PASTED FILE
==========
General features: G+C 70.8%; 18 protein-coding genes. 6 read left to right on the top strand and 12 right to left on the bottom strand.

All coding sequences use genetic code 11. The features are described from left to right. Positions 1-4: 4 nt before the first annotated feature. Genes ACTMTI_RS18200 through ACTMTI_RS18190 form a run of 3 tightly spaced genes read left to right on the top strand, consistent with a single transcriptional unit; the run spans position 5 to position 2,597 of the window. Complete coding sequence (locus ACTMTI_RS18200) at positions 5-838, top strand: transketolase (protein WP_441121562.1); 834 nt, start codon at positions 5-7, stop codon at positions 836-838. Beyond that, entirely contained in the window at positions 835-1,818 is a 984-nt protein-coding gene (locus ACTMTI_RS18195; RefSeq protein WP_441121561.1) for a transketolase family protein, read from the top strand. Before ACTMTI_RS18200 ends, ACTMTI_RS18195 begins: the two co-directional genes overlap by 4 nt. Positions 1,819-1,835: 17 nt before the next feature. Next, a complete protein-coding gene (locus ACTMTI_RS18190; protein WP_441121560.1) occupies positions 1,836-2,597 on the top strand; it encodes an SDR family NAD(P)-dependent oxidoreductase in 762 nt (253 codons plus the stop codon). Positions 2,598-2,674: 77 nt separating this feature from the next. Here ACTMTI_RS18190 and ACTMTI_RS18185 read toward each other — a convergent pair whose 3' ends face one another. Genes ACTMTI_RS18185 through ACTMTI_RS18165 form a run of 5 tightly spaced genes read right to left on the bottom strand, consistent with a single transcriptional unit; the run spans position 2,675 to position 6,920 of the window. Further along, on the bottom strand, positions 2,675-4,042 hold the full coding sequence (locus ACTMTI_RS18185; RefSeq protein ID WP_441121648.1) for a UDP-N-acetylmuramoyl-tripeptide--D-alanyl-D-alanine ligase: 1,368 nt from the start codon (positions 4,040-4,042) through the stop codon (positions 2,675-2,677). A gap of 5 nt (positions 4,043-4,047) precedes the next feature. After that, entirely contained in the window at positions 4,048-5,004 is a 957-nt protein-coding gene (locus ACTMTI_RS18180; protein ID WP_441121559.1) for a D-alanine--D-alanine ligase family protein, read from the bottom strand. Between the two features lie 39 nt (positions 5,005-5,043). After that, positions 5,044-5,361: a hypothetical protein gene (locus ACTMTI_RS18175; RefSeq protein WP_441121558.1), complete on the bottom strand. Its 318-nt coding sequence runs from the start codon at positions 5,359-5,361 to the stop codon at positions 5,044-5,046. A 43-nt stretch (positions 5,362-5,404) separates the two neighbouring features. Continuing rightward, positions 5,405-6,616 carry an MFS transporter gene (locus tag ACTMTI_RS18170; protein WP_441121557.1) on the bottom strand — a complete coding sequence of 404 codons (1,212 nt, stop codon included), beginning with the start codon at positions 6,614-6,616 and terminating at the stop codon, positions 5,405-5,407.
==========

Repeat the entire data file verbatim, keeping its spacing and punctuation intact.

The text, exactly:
General features: G+C 70.8%; 18 protein-coding genes. 6 read left to right on the top strand and 12 right to left on the bottom strand.

All coding sequences use genetic code 11. The features are described from left to right. Positions 1-4: 4 nt before the first annotated feature. Genes ACTMTI_RS18200 through ACTMTI_RS18190 form a run of 3 tightly spaced genes read left to right on the top strand, consistent with a single transcriptional unit; the run spans position 5 to position 2,597 of the window. Complete coding sequence (locus ACTMTI_RS18200) at positions 5-838, top strand: transketolase (protein WP_441121562.1); 834 nt, start codon at positions 5-7, stop codon at positions 836-838. Beyond that, entirely contained in the window at positions 835-1,818 is a 984-nt protein-coding gene (locus ACTMTI_RS18195; RefSeq protein WP_441121561.1) for a transketolase family protein, read from the top strand. Before ACTMTI_RS18200 ends, ACTMTI_RS18195 begins: the two co-directional genes overlap by 4 nt. Positions 1,819-1,835: 17 nt before the next feature. Next, a complete protein-coding gene (locus ACTMTI_RS18190; protein WP_441121560.1) occupies positions 1,836-2,597 on the top strand; it encodes an SDR family NAD(P)-dependent oxidoreductase in 762 nt (253 codons plus the stop codon). Positions 2,598-2,674: 77 nt separating this feature from the next. Here ACTMTI_RS18190 and ACTMTI_RS18185 read toward each other — a convergent pair whose 3' ends face one another. Genes ACTMTI_RS18185 through ACTMTI_RS18165 form a run of 5 tightly spaced genes read right to left on the bottom strand, consistent with a single transcriptional unit; the run spans position 2,675 to position 6,920 of the window. Further along, on the bottom strand, positions 2,675-4,042 hold the full coding sequence (locus ACTMTI_RS18185; RefSeq protein ID WP_441121648.1) for a UDP-N-acetylmuramoyl-tripeptide--D-alanyl-D-alanine ligase: 1,368 nt from the start codon (positions 4,040-4,042) through the stop codon (positions 2,675-2,677). A gap of 5 nt (positions 4,043-4,047) precedes the next feature. After that, entirely contained in the window at positions 4,048-5,004 is a 957-nt protein-coding gene (locus ACTMTI_RS18180; protein ID WP_441121559.1) for a D-alanine--D-alanine ligase family protein, read from the bottom strand. Between the two features lie 39 nt (positions 5,005-5,043). After that, positions 5,044-5,361: a hypothetical protein gene (locus ACTMTI_RS18175; RefSeq protein WP_441121558.1), complete on the bottom strand. Its 318-nt coding sequence runs from the start codon at positions 5,359-5,361 to the stop codon at positions 5,044-5,046. A 43-nt stretch (positions 5,362-5,404) separates the two neighbouring features. Continuing rightward, positions 5,405-6,616 carry an MFS transporter gene (locus tag ACTMTI_RS18170; protein WP_441121557.1) on the bottom strand — a complete coding sequence of 404 codons (1,212 nt, stop codon included), beginning with the start codon at positions 6,614-6,616 and terminating at the stop codon, positions 5,405-5,407.